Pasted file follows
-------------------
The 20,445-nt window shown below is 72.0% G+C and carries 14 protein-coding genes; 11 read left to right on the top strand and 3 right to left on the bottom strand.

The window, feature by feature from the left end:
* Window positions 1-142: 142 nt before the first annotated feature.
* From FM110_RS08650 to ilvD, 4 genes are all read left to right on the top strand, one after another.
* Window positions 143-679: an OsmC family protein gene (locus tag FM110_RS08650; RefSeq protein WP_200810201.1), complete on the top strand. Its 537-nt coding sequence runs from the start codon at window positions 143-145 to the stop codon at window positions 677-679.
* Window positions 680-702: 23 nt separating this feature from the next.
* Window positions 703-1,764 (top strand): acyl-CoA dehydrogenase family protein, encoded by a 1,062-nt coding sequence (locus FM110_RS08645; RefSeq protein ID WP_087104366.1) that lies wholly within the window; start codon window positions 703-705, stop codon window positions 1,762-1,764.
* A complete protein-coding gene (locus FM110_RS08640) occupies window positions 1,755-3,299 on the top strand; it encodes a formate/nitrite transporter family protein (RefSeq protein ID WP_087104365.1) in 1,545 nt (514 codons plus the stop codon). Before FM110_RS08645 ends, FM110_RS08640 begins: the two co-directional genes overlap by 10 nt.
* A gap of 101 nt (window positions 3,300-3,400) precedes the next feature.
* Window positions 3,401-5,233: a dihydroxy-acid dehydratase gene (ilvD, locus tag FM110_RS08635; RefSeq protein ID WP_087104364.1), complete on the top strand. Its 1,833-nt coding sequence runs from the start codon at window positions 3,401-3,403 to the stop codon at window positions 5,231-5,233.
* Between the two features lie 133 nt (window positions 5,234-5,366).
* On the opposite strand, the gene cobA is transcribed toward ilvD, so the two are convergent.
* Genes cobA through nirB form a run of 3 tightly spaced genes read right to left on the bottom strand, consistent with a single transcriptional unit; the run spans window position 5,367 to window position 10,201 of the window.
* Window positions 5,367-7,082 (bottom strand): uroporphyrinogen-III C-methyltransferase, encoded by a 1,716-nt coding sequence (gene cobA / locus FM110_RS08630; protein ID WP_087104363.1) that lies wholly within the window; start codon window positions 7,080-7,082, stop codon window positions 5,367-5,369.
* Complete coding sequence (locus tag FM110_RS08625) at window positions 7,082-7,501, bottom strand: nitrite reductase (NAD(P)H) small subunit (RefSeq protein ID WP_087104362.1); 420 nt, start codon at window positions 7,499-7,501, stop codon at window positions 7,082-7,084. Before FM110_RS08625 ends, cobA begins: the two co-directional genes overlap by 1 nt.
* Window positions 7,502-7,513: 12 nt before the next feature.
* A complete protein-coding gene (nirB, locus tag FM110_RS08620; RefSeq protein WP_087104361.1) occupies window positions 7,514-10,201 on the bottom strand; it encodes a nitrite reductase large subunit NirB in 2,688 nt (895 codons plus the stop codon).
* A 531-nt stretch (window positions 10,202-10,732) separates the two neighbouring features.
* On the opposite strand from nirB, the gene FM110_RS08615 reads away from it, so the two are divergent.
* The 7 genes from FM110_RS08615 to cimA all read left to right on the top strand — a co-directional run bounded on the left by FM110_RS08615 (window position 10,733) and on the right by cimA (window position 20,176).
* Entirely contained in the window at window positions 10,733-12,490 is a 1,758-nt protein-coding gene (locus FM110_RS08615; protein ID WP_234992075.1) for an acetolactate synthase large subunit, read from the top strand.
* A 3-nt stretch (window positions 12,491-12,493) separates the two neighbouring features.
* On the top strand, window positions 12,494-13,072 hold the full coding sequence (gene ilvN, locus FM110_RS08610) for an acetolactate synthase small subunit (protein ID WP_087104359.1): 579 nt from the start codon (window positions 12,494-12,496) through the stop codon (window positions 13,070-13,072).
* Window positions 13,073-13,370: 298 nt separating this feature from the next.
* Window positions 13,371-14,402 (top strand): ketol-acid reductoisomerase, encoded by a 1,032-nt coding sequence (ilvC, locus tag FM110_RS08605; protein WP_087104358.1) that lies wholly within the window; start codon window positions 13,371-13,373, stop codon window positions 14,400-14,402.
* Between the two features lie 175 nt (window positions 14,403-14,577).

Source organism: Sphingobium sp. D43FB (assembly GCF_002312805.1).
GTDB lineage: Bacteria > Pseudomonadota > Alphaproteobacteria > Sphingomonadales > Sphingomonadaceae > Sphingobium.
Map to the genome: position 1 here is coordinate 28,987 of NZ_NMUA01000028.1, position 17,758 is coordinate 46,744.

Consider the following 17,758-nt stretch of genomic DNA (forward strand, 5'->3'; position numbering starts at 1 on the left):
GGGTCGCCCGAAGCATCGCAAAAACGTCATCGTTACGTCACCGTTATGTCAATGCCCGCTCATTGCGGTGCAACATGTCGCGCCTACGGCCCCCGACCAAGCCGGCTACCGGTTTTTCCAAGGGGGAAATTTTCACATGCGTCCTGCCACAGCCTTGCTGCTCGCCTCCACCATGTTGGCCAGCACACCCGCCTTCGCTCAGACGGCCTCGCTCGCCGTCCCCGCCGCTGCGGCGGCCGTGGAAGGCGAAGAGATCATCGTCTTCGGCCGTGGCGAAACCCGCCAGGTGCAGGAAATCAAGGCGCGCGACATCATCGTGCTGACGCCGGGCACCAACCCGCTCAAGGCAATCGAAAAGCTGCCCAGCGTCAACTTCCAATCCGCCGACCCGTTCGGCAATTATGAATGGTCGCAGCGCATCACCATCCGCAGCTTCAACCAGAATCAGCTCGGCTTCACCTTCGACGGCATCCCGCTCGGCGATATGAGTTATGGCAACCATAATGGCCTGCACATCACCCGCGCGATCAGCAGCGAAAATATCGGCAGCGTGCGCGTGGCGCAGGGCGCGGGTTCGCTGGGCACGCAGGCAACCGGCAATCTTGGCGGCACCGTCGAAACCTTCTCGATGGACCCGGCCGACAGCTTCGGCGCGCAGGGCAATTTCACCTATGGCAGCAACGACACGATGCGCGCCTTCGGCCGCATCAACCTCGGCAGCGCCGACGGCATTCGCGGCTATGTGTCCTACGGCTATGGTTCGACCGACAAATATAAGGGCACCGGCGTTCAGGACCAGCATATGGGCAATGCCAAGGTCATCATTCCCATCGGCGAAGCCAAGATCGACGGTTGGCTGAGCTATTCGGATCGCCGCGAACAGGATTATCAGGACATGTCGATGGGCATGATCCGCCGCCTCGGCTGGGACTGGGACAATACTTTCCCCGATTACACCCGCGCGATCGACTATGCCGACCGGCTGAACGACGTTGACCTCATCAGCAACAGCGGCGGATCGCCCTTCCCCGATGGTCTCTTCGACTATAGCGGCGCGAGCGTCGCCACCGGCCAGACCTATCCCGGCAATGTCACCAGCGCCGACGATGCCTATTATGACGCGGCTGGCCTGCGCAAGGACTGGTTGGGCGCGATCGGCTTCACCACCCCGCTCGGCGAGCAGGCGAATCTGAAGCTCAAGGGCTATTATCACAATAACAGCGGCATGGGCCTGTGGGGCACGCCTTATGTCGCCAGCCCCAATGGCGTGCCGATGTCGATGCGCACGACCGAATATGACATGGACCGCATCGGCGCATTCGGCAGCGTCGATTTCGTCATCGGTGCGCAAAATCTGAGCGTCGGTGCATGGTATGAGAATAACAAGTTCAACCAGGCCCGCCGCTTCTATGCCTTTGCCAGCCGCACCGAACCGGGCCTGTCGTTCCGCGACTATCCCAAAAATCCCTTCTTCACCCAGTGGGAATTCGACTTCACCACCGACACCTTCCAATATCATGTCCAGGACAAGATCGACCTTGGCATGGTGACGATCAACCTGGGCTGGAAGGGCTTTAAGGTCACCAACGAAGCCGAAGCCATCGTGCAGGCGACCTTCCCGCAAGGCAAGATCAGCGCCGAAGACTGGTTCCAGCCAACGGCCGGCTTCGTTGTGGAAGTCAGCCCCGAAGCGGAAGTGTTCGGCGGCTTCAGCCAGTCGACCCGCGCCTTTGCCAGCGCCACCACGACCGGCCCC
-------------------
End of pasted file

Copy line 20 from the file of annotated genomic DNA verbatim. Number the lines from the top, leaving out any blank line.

* The 7 genes from FM110_RS08615 to cimA all read left to right on the top strand — a co-directional run bounded on the left by FM110_RS08615 (window position 10,733) and on the right by cimA (window position 20,176).